Was it escapism?

  6. Ronin8317MEMBER

    The medium income in Sandy Springs is over 110K USD in 2008, and for a population of 90,000, it collected over 87 million in revenue for a year, so around $967 per resident. Compare that to a typical council in Australia, say Parramatta. Revnue is 166 million on a population of 172,000, which works out to be around $965 per resident as well

    Outsourcing is not much cheaper.

    • What would be a better comparison would be Parra Council revenue in 2008, (Rater than 2011) and the rate of change from when S.S implemented their program.

      I think that’s where the ‘cheaper’ side comes into it, not just a comparison of $ per resident but the rate of change, which is important.

  7. Sandy Springs median household income: $106,240 (2008 estimate).

    Median household income in the southern USA: $40,773 (2004 census).

  8. So the rich of Sandy Springs are getting richer (less taxes) whilst the poor of Fulton County are getting poorer (support from the rich has ceased). This is good? If so, let’s segregate all the poor areas and deprive then of support from the richer citizens located elsewhere.

  9. Leith,

    There are certainly good ideas out there in that video, but methinks it is a wrong example for pointing out unnecessary meddling from local government.

    This model will certainly work well in a few select communities, but it wont work if every city tries to do it uniformly all across the board. Sandy springs is a rich locality, surrounded by quite a few poor areas.

    Other way to think about this is to ask: where do the residents in Sandy Springs make their money, actually quite a lot money. I will not be surprised if it turns out that many of them make their dough outside Sandy Springs—Sandy Springs is not a closed community in an economic sense. So apparently, it is quite natural for rich people in neighborhood communities to gravitate toward rich Sandy Springs and then demand that government be damned.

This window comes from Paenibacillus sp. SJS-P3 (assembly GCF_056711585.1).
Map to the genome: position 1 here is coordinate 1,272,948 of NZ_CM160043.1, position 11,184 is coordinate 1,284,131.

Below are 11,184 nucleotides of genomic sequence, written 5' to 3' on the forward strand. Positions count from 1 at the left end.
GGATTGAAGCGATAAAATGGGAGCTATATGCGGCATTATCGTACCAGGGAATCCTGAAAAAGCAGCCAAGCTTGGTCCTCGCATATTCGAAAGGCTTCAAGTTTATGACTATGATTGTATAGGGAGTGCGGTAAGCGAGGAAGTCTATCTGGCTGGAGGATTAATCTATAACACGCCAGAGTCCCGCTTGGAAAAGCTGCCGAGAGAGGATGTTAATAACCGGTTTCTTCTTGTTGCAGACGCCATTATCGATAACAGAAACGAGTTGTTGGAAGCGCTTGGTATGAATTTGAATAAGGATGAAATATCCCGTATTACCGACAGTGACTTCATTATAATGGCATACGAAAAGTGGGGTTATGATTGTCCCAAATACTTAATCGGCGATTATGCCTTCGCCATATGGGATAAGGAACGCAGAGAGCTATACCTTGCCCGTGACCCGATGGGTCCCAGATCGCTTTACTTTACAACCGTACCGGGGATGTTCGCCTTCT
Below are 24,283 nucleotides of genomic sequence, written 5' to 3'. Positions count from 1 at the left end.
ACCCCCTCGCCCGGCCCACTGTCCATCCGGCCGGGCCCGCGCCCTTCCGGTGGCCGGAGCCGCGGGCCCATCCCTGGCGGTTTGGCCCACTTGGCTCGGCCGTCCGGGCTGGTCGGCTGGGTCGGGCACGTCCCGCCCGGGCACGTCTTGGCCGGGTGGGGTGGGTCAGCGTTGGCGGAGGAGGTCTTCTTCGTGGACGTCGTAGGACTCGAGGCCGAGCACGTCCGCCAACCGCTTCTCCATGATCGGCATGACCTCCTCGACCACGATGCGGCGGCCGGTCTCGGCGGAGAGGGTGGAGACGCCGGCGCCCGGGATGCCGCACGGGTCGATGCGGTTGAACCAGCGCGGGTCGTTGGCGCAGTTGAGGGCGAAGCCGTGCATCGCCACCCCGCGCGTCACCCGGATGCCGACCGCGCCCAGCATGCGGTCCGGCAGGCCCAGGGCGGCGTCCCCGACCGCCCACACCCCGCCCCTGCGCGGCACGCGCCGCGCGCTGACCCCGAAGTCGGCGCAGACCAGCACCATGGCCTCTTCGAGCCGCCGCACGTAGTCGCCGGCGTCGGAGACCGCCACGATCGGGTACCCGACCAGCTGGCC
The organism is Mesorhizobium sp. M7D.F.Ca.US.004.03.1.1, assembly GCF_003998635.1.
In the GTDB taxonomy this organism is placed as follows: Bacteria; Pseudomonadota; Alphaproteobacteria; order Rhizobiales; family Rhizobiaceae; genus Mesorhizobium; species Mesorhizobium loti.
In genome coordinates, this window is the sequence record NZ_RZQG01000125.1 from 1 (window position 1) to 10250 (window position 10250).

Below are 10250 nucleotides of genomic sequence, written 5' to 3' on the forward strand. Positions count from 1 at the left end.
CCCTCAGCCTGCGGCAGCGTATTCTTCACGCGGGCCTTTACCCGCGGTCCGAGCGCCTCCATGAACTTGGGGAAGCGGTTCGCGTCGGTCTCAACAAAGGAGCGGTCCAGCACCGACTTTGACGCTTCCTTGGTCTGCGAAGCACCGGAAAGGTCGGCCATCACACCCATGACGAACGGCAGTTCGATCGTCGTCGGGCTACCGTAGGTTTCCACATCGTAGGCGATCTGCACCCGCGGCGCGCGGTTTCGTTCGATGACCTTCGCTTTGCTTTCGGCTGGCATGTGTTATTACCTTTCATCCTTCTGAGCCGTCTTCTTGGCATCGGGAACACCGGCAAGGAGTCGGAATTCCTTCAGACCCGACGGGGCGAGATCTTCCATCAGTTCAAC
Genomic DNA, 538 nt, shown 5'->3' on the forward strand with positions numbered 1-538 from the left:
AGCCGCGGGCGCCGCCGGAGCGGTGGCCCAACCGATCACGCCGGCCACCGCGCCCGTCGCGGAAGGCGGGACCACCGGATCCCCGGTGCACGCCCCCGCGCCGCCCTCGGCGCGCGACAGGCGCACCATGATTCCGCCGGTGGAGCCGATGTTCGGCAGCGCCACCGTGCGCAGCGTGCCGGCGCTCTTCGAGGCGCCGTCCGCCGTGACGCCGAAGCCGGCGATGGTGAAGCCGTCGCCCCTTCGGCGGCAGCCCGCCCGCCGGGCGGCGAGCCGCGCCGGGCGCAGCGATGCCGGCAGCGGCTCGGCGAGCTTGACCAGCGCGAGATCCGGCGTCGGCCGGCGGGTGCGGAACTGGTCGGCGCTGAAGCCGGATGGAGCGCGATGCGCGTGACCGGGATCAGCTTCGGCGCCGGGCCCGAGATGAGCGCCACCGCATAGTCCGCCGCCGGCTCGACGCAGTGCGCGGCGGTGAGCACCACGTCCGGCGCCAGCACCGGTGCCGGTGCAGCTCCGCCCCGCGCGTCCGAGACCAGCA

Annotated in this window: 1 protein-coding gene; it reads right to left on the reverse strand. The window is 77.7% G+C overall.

Government is always too big and too bad and too wasteful if you are rich, but ask a poor “loser” and you will hear quite different story.

    • “Sandy Springs is home to over 8,000 business and the headquarters of more Fortune 500 companies than anywhere in the State including Atlanta. United Parcel Service,[27] Newell Rubbermaid,[28] and First Data are all headquartered in Sandy Springs. Global Payments, Inc., Mirant Corp., Spectrum Brands, and Wendy’s/Arby’s Group, which are Fortune 1000 companies, are also based in the city. The city is also home to Children’s Healthcare of Atlanta, InterContinental Hotels Group, IBM Internet Security Systems, Northside Hospital, Porsche Cars North America and Saint Joseph’s Hospital.”,_Georgia

  10. It seems that they way they keep costs down is by making the people who do the work live outside their government’s zone. It’s just another form of externalisation and cannot work if everyone tries to do it because where would the workers live then?

  11. From what I can see they outsourced mainly (only?) public works. Research indicates that Public Works is one of the few areas where public private partnerships are often effective and efficient, which has to do with the type of work: well defined scope, timeline, budget and tangible. Unfortunately not all public sector tasks fit this category, so you may find not “everything” was outsourced as this video claims…

    Other than that, outsourcing of public works is hardly revolutionary in (local) government.

  12. Internet problems mean I have not watched the video. However, many councils around Australia already outsource parts of their work, including garbage services, road construction, street cleaning, and in some cases maintenance of water infrastructure. They remain responsible for decision-making, including zoning decisions and development decisions (subject to state intervention). I cannot see much benefit in out-sourcing this. I also wonder whether the former employees of Sandy Springs were happy with the out-sourcing decision.